On Thursday, the ACLU called the court’s decision a “resounding victory for the rule of law.”

Staff attorney Alex Abdo, who argued the case, said in a statement, “For years, the government secretly spied on millions of innocent Americans based on a shockingly broad interpretation of its authority…. Mass surveillance does not make us any safer, and it is fundamentally incompatible with the privacy necessary in a free society.”




Senate Insider Speaks Out: Ex-Wyden Staffer on Secret Laws, Domestic Spying and Obama’s NSA Reforms

As President Obama proposed a series of changes to reform the government’s surveillance policies and programs, we speak to Jennifer Hoelzer, the former deputy chief of staff for Democratic Senator Ron Wyden, a longtime critic of the Obama administration for using a secret interpretation of the USA PATRIOT Act to allow the NSA to conduct domestic surveillance. “Unfortunately Edward Snowden was the only means by which we have been able to have this debate,” Hoelzer says. “We, working for Senator Wyden, did everything to try to encourage the administration to bring these facts to light. We’re not talking about sources and methods, we’re not talking about sensitive materials, we’re talking about what they believed the law allows them to do.” Meanwhile, The Guardian newspaper has revealed the National Security Agency has a secret backdoor into its vast databases to search for email and phone calls of U.S. citizens without a warrant. According to documents leaked by Edward Snowden, NSA operatives can hunt for individual Americans’ communications using their name or other identifying information.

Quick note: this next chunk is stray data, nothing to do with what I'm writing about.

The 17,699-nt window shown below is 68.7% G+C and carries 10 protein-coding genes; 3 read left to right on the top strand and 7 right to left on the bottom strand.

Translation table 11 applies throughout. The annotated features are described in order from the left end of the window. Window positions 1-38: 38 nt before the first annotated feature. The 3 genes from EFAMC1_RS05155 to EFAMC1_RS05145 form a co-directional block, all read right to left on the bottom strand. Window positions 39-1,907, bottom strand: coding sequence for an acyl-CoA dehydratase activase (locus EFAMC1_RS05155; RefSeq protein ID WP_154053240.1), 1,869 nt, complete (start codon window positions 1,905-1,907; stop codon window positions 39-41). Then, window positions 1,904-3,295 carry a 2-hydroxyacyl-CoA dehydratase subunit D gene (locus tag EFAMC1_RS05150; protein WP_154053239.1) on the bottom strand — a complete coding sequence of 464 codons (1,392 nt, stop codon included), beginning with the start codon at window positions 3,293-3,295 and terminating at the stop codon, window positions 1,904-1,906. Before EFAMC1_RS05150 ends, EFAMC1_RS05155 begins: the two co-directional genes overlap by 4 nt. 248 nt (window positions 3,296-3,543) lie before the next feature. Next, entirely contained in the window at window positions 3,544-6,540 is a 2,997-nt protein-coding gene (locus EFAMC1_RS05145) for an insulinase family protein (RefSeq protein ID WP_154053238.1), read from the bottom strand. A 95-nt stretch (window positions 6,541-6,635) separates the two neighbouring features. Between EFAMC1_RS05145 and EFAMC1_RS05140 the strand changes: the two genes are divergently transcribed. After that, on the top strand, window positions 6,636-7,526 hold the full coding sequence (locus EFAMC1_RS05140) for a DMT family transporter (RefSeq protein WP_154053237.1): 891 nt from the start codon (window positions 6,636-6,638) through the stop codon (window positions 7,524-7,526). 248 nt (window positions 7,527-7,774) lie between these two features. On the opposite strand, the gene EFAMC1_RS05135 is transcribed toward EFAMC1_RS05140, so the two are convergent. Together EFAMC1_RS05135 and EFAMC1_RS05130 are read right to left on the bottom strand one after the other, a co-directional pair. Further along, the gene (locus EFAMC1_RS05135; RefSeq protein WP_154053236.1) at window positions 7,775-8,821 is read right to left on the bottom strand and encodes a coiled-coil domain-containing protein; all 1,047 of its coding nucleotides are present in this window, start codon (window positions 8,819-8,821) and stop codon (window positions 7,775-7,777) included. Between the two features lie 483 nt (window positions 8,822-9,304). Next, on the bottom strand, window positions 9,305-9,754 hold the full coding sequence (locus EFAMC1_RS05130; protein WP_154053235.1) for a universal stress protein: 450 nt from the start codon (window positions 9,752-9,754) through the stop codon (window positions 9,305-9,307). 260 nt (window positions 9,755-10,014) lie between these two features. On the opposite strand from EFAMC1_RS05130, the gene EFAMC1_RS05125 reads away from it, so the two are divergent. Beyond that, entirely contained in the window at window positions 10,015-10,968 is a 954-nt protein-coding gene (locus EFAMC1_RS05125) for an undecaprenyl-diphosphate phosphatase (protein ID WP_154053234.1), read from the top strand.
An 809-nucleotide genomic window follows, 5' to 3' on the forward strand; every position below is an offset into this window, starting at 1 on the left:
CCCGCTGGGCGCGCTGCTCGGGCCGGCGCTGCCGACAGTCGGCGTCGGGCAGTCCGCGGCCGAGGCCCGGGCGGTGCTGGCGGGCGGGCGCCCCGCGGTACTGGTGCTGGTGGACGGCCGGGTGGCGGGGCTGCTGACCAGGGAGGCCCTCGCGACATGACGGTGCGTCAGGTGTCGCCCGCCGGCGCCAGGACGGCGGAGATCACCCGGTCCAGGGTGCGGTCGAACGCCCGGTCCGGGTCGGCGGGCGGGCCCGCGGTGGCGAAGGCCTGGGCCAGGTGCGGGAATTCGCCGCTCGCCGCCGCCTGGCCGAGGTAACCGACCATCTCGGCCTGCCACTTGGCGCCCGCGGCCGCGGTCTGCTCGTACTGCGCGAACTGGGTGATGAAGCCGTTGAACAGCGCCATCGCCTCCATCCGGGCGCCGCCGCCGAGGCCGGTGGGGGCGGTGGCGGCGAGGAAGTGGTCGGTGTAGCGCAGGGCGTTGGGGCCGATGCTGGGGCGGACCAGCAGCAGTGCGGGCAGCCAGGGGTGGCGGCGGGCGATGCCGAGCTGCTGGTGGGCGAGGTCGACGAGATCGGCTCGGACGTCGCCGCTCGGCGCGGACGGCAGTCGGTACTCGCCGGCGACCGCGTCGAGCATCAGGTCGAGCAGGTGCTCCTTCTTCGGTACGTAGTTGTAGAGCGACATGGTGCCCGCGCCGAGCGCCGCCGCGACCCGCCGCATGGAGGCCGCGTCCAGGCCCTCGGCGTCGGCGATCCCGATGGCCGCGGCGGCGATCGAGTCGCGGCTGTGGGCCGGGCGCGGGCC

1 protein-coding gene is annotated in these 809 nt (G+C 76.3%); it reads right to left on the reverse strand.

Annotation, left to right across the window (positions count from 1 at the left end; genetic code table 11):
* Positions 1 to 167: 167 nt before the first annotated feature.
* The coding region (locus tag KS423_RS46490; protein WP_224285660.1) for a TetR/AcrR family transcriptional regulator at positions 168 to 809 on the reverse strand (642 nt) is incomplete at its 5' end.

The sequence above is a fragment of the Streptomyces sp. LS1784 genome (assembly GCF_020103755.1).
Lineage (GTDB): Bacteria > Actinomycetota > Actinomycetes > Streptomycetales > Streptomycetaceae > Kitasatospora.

© 2013 Democracy Now!




The World channels its inner Steve Martin

Reading today’s “Cheers and Jeers” column I am reminded of Steve Martin’s comedy routine where he passes on sage advice from his grandmother. “Always, er… NO, never…” begins the quip and the rest is usually irrelevant. The paper engaged in its own crude version of the joke when it applauded Coos Bay Mayor Crystal Shoji for “choosing not to deal with a resolution opposing the National Defense Authorization Act” because it is federal law and not city business in the mayor’s opinion. Then, in the same column it again cheered Shoji, this time for suggesting a public meeting to discuss the constitutionality of placing religious symbols on public property, namely the cross atop a Vietnam Veterans Memorial in Mingus Park.

contortionaishAccording to the paper concerns about the NDAA are “overblown” and “irrelevant” which is quite a statement to be made in light of recent revelations that the NSA is spying on Americans thanks to provisions of the Patriot Act that have been determined to be unconstitutional. Newer revelations indicate the data collected by the NSA is now being used by federal agencies like the IRS and the DEA to falsify evidence for criminal prosecution.